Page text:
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Signaling events during male germ cell differentiation: update, 2006
Giovanna Berruti1
1
Dipartimento di Biologia, Universita di Milano, Via Celoria 26, 20133 Milan, Italy. giovanna.berruti@unimi.it
DOI: 10.2741/1957 Volume 11 Issue 3, pp.2144-2156
Published: 01 September 2006
(This article belongs to the Special Issue Sperm biology, from basic to clinic)
Abstract

The intracellular transduction of exogenous and cell-autonomous stimuli triggers the transformation of a multipotent stem cell, the spermatogonion, into a highly differentiated, motile and fertile cell, the spermatozoon. This differentiation process is mediated by cell-cell contact and via key players including hormones, growth factors, and cytokines. Female hormones, estrogens and progestins, play a role in the production and functionality of spermatozoon. New findings, however, reconsider the direct action for estrogens on male germ cells while progestins work through non-canonical receptors. Similarly, testosterone, the male hormone, besides acting through its receptor expressed in the somatic cells of testis, seems to work by means of non-classical mechanisms. The recent identification of growth factors, transcriptional regulators, and media for in vitro growth of spermatogonial stem cells should now make it feasible to unravel the entire spermatogenic process. A peculiar feature of the meiotic cycle is the maintenance of condensed chromatin so that DNA duplication is prevented and reduction of genome is achieved. Recently, molecular mechanisms that lead to such a condensation have been discovered. Junctional intercellular complexes between Sertoli and germ cells are critical for coordinating spermatogenesis. Molecular players involved in such cell-cell communication have been identified in Sertoli cells. Now, there is also a need for unravelling the germ cell molecules involved. These issues are the major topics which are discussed here with the goal to suggest a possible answer.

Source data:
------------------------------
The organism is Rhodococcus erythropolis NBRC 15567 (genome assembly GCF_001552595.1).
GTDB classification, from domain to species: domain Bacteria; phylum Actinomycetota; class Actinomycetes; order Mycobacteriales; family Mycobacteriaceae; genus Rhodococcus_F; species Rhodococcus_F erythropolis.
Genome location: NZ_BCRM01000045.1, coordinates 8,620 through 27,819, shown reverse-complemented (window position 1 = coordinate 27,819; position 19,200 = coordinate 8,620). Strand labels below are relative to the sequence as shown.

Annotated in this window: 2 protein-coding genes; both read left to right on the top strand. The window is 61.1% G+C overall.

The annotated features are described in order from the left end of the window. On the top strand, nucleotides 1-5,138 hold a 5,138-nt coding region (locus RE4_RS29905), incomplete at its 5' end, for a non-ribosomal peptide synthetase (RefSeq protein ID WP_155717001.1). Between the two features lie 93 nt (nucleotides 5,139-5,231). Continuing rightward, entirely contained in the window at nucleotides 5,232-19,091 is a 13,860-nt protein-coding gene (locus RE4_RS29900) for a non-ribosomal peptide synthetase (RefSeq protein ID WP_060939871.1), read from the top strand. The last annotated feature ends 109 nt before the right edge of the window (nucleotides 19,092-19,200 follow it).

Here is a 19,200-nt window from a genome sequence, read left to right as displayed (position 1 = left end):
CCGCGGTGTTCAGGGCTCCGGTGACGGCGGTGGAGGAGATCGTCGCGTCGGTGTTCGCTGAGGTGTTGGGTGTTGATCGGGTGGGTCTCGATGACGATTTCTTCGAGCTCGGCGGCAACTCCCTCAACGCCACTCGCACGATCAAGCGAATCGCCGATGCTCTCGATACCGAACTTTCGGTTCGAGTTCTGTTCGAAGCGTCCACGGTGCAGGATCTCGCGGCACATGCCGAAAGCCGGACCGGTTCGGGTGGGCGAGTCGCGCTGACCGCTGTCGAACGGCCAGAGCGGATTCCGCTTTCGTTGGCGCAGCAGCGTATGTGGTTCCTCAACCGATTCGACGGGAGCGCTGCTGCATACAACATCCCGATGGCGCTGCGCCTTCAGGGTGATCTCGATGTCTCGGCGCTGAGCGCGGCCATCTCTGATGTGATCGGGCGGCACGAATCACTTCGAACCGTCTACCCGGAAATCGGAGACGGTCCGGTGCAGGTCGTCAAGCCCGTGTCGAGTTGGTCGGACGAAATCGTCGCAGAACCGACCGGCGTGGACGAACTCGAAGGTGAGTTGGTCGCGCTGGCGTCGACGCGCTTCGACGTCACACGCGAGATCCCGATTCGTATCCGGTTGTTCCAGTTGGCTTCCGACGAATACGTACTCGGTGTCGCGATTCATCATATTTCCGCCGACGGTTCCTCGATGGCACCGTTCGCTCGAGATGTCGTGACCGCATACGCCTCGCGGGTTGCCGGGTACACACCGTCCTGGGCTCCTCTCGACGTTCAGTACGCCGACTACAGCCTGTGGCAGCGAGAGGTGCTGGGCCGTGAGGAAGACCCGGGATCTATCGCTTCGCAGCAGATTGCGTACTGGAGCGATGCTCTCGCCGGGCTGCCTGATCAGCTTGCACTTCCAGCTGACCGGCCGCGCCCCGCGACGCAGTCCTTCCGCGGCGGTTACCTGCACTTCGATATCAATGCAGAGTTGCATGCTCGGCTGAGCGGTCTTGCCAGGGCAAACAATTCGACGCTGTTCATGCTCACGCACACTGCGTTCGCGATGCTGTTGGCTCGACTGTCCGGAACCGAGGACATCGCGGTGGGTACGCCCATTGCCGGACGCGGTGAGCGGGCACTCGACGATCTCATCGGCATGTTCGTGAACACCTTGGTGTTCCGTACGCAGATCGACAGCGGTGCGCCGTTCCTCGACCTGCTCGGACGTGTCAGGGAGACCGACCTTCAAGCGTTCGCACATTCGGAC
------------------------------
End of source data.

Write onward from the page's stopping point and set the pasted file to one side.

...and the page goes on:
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Giovanna Berruti. Signaling events during male germ cell differentiation: update, 2006. Frontiers in Bioscience-Landmark. 2006. 11(3); 2144-2156.